Via ferrata climbers on the top of Fleetwith Pike
By Carey Davies
The owners of England's first via ferrata have been given permission to extend it, less than a year after they were fined for causing environmental damage with a previous extension.
Planners at the Lake District National Park Authority approved an application by the owners of Honister Slate Mine to build a more extreme extension to its via ferrata on crags below the summit of Fleetwith Pike near Buttermere.
The mine's owners were fined £28,000 by West Cumbria Magistrates in August last year for causing damage to a site of special scientific interest (SSSI) by a previous, unauthorised extension.
The Honister via ferrata is a series of rungs and cables which allows non-climbers to access technical crags they wouldn't otherwise be able to. It is modelled on via ferrata in the alps and was the creation of the mine's late owner Mark Weir, who died in a helicopter crash last year.
Honister Slate Mine has dubbed the extension 'Via Ferrata Xtreme' and say the route has more exposure, vertical climbs, rope bridges and cliff-edge ladders.
They announced the approval on social networking sites yesterday. Owner Jan Wilkinson, partner of Mr Weir, said on Facebook and Twitter: “Wahey, Wahoo! The LDNP planning have agreed our NEW Via Ferrata & The Low wood Hotel – A fantastic day for the Lake District!”
Initiatives by the Honister Slate Mine have been controversial in recent years. A halted proposal to build a 1.2km zip wire from the summit of Fleetwith Pike down to the slate mine was opposed by Friends of the Lake District and the British Mountaineering Council.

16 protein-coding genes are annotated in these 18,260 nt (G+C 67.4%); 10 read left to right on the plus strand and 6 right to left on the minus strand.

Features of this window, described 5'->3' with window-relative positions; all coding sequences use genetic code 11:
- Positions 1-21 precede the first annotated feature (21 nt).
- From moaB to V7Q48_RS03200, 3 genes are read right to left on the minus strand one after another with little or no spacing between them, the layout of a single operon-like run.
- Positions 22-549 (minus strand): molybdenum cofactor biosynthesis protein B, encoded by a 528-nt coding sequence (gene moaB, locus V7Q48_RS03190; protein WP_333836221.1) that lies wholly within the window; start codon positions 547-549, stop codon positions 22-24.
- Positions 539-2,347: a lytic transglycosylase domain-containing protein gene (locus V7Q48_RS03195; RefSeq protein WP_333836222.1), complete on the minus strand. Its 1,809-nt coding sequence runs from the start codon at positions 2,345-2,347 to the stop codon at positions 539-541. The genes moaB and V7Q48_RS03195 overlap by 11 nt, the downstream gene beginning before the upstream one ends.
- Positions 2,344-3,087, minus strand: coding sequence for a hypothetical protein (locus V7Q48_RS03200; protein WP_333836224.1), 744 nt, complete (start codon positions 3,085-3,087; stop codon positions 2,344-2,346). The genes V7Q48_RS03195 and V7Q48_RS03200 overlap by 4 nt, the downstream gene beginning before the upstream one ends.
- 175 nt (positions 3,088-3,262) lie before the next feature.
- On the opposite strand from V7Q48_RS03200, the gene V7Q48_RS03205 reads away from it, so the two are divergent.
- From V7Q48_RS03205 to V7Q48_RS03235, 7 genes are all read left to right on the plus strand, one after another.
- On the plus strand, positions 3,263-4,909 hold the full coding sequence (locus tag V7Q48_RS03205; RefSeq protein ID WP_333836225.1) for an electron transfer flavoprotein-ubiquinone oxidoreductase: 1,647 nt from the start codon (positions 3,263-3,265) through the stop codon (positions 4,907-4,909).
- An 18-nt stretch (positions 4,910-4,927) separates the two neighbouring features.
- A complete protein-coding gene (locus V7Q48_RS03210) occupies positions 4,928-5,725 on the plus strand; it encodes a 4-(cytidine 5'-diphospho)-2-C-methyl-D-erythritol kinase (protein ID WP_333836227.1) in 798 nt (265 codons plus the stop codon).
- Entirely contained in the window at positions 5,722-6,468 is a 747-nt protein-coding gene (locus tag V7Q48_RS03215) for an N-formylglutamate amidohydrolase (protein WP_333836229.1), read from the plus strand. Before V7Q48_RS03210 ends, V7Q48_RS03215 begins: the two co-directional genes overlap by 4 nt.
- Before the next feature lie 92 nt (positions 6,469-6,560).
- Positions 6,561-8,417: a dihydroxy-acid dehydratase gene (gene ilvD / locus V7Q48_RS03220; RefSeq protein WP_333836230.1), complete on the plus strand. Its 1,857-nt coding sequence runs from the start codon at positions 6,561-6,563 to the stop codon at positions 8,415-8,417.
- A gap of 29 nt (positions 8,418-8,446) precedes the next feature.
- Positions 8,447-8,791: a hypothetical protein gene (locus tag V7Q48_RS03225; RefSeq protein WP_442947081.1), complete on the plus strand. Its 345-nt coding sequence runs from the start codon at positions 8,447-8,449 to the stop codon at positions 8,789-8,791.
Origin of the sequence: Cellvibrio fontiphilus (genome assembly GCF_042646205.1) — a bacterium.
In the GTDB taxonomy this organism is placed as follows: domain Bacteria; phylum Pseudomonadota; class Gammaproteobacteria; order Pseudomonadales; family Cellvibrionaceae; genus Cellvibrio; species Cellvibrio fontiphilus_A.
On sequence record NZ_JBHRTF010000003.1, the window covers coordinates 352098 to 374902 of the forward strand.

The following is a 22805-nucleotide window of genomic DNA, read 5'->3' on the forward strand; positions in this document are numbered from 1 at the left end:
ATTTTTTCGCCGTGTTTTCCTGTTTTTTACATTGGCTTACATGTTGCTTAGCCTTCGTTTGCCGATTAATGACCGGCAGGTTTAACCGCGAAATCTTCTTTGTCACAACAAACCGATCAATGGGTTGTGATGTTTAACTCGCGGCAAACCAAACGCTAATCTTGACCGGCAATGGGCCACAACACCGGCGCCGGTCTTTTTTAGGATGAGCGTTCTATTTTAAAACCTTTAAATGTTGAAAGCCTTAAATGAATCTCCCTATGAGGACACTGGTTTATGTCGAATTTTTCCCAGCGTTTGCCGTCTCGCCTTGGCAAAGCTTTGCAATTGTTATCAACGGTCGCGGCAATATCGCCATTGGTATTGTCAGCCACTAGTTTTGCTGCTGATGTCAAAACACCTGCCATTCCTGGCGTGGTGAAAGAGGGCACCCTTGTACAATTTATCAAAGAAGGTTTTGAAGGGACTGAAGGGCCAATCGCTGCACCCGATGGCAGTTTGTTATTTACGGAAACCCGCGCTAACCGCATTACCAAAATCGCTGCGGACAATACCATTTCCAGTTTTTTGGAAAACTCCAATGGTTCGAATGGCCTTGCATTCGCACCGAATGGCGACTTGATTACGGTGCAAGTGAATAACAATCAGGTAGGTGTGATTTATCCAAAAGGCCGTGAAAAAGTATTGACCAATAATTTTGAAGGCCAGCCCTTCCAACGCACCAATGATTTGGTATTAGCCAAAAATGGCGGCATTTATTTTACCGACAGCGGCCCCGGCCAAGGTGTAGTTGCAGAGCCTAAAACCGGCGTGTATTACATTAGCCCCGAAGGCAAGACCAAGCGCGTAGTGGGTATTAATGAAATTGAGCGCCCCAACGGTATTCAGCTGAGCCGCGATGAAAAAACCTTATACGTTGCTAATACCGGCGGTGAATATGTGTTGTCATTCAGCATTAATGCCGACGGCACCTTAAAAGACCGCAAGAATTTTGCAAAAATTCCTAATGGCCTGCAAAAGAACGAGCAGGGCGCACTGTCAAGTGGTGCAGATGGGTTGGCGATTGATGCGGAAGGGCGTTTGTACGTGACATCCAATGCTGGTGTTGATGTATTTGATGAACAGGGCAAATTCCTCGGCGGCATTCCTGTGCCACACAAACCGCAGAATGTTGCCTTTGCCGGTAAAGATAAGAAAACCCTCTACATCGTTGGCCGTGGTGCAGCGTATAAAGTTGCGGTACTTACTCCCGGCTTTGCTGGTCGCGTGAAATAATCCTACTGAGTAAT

Speaking about the decision to approve the via ferrata extension, Friends of the Lake District expressed concern over the precedent it could set for future development.
Jack Ellerby, Policy Officer for the Friends, said: “We don’t blame the business at Honister seeking to maximise its profits. Our priority is always to protect the ‘freedom of the fells’; freedom from man-made development and noise, a sense of space and openness, getting away from the stresses of modern life, immersed in peace and tranquillity and free open-air recreational access.
"If what's happened at Honister is replicated across the Lakeland Fells then you’ve lost the essence of this special place and the wider visitor economy will be ruined. Growing numbers of young people cannot afford expensive attractions so please don’t privatise our fells!”
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